Economic Activity and Social Justice from the Roman Catholic Catechism
The development of economic activity and growth in production are meant to provide for the needs of human beings. Economic life is not meant solely to multiply goods produced and increase profit or power; it is ordered first of all to the service of persons, of the whole person, and of the entire human community. Economic activity, conducted according to its own proper methods, is to be exercised within the limits of the moral order, in keeping with social justice so as to correspond to God's plan for human beings.
Human work proceeds directly from persons created in the image of God and called to prolong the work of creation by subduing the earth, both with and for one another. Hence work is a duty: 'If any one will not work, let him not eat'. Work honours the Creator's gifts and the talents received from him. It can also be redemptive. By enduring the hardship of work in union with Jesus, the carpenter of Nazareth and the one crucified on Calvary, human beings collaborate in a certain fashion with the Son of God in his redemptive work. They show themselves to be disciples of Christ by carrying the cross, daily, in the work they are called to accomplish. Work can be a means of sanctification and a way of animating earthly realities with the Spirit of Christ. In work, persons exercise and fulfil in part the potential inscribed in their nature. The primordial value of labour stems from people themselves, who are its authors and its beneficiaries. Work is for people not people for work.
All of us should be able to draw from work the means of providing for our lives and that of our families, and of serving the human community.
All of us have the right of economic initiative; all of us should make legitimate use of our talents to contribute to the abundance that will benefit all, and to harvest the just fruits of labour. We should seek to observe regulations issued by legitimate authority for the sake of the common good.
Economic life brings into play different interests, often opposed to one another. This explains why the conflicts that characterize it arise. Efforts should be made to reduce these conflicts by negotiation that respects the rights and duties of each social partner: those responsible for business enterprises, representatives of wage earners - for example, trade unions - and public authorities when appropriate. The responsibility of the state. Economic activity, especially the activity of a market economy, cannot be conducted in an institutional, juridical or political vacuum. On the contrary, it presupposes sure guarantees of individual freedom and private property, as well as a stable currency and efficient public services. Hence the principal task of the state is to guarantee this security, so that those who work and produce can enjoy the fruits of their labours and thus feel encouraged to work efficiently and honestly...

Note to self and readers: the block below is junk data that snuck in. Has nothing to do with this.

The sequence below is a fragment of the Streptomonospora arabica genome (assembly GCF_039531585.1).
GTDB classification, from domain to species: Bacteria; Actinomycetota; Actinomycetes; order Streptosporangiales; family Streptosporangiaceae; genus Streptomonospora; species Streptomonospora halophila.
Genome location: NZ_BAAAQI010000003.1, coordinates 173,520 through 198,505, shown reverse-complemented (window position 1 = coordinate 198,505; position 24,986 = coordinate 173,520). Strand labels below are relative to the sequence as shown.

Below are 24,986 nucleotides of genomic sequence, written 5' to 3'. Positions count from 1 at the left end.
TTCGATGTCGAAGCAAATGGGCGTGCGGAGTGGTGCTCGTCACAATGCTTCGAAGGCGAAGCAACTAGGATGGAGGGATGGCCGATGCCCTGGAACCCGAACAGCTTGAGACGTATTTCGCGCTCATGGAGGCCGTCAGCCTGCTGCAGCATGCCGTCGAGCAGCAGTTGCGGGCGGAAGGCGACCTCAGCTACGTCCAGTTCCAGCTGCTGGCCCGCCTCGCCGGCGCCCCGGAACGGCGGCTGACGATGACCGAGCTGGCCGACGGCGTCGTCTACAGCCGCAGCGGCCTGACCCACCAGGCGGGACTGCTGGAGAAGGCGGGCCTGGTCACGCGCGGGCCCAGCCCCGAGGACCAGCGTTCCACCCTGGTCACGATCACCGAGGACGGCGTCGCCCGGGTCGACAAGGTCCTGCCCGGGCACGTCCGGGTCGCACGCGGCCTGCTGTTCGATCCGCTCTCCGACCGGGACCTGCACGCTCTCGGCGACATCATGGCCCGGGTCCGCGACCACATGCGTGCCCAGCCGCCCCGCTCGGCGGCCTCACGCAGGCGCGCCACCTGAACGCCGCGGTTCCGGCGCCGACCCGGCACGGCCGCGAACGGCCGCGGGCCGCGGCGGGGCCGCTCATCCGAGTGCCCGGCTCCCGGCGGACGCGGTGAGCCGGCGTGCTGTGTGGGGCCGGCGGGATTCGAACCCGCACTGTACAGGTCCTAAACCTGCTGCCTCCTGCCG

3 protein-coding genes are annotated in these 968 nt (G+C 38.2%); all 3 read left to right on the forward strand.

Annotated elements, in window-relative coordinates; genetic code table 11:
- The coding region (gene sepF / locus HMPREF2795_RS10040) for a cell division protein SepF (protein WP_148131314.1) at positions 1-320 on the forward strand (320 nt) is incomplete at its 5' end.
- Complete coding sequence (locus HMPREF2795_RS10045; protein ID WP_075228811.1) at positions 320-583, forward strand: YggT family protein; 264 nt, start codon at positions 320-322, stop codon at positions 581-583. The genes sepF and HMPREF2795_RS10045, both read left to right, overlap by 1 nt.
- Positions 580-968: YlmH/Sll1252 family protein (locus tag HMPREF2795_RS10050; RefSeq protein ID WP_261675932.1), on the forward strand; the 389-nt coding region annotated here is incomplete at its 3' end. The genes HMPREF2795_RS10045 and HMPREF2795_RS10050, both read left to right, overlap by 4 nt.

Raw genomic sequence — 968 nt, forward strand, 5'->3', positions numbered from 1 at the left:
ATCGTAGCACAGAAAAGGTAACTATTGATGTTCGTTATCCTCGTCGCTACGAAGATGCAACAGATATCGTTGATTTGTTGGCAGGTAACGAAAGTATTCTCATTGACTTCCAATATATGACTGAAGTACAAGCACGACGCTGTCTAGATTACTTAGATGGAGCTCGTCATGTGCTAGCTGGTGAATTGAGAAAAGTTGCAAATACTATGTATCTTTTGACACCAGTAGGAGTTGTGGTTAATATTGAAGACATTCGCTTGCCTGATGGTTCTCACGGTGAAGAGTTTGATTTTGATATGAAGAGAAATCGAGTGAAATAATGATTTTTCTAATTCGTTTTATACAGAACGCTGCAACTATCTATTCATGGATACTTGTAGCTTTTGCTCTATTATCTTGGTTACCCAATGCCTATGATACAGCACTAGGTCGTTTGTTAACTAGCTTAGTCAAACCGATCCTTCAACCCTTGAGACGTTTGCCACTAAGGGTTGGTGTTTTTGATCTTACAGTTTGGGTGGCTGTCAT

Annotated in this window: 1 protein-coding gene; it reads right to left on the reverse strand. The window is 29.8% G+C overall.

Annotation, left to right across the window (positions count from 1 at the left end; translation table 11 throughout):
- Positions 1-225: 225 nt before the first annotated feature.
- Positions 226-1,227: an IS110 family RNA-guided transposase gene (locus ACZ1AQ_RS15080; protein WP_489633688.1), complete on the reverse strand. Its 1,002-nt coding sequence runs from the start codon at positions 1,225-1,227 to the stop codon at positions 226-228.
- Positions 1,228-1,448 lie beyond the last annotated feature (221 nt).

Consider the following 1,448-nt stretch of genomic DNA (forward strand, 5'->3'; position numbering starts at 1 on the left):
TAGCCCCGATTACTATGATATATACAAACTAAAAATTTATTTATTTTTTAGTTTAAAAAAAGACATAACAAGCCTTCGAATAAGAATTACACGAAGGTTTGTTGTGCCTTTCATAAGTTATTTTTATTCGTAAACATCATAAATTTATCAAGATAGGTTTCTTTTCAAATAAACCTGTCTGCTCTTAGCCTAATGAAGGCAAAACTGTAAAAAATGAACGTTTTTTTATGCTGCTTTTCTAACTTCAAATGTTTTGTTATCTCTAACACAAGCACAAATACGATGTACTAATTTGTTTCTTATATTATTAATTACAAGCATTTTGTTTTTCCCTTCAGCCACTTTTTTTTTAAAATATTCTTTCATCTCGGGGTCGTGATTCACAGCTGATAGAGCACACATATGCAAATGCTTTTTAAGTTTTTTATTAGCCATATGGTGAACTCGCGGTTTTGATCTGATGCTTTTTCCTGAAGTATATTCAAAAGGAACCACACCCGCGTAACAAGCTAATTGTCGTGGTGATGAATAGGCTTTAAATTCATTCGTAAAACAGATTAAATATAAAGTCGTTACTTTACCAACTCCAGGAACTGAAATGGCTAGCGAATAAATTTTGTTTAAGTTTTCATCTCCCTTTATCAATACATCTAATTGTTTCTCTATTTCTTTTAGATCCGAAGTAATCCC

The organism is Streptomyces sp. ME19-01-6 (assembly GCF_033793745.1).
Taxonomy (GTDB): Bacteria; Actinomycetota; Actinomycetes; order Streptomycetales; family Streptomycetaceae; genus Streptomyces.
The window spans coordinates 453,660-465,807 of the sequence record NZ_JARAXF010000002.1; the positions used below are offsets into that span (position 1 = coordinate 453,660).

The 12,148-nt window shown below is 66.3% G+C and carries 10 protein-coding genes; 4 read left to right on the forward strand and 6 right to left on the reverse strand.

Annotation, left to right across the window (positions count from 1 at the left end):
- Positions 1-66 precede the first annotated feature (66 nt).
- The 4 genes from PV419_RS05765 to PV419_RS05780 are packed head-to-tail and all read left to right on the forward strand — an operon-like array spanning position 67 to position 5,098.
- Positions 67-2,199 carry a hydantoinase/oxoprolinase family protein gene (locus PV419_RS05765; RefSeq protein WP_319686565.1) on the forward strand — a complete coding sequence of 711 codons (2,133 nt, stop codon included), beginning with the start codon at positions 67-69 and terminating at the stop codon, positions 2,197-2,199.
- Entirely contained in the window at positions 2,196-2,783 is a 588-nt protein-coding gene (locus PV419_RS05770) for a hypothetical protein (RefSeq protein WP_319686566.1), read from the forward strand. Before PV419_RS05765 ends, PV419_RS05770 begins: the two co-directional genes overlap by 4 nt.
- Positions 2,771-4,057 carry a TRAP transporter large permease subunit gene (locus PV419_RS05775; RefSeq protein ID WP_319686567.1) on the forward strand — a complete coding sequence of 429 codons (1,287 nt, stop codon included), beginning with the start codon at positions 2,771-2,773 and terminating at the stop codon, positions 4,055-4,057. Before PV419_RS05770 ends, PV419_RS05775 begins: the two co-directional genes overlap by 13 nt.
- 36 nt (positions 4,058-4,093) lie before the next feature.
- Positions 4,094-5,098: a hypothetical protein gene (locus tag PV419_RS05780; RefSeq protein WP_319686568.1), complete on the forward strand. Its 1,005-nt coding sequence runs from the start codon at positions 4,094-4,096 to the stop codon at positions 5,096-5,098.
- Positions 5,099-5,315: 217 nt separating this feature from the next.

Another task of the state is that of overseeing and directing the exercise of human rights in the economic sector. However, primary responsibility in this area belongs not to the state but to individuals and to the various groups and associations which make up society. Those responsible for business enterprises are responsible to society for the economic and ecological
effects of their operations. They have an obligation to consider the good of persons and not only the increase of profits. Profits are necessary, however. They make possible the investments that ensure the future of a business and they guarantee employment.
Access to employment and to professions must be open to all without unjust discrimination: men and women, healthy and disabled, natives and immigrants. For its part society should, according to circumstances, help citizens find work and employment.
A just wage is the legitimate fruit of work. To refuse or withhold it can be a grave injustice. In determining fair pay both the needs and the contributions of each person must be taken into account. Remuneration for work should guarantee people the opportunity to provide a dignified livelihood for themselves and their families on the material, social, cultural and spiritual level, taking into account the role and productivity of each, the state of the business, and the common good. Agreement between the parties is not sufficient to justify morally the amount to be received in wages.
Recourse to a strike is morally legitimate when it cannot be avoided, or at least when it is necessary to obtain a proportionate benefit. It becomes morally unacceptable when accompanied by violence, or when objectives are included that are not directly linked to working conditions or are contrary to the common good.
It is unjust not to pay the social security contributions required by legitimate authority.
Unemployment almost always wounds its victim's dignity and threatens the equilibrium of his life. Besides the harm done to him personally, it entails many risks for his family.
(From the Roman Catholic Catechism - adapted [c.] )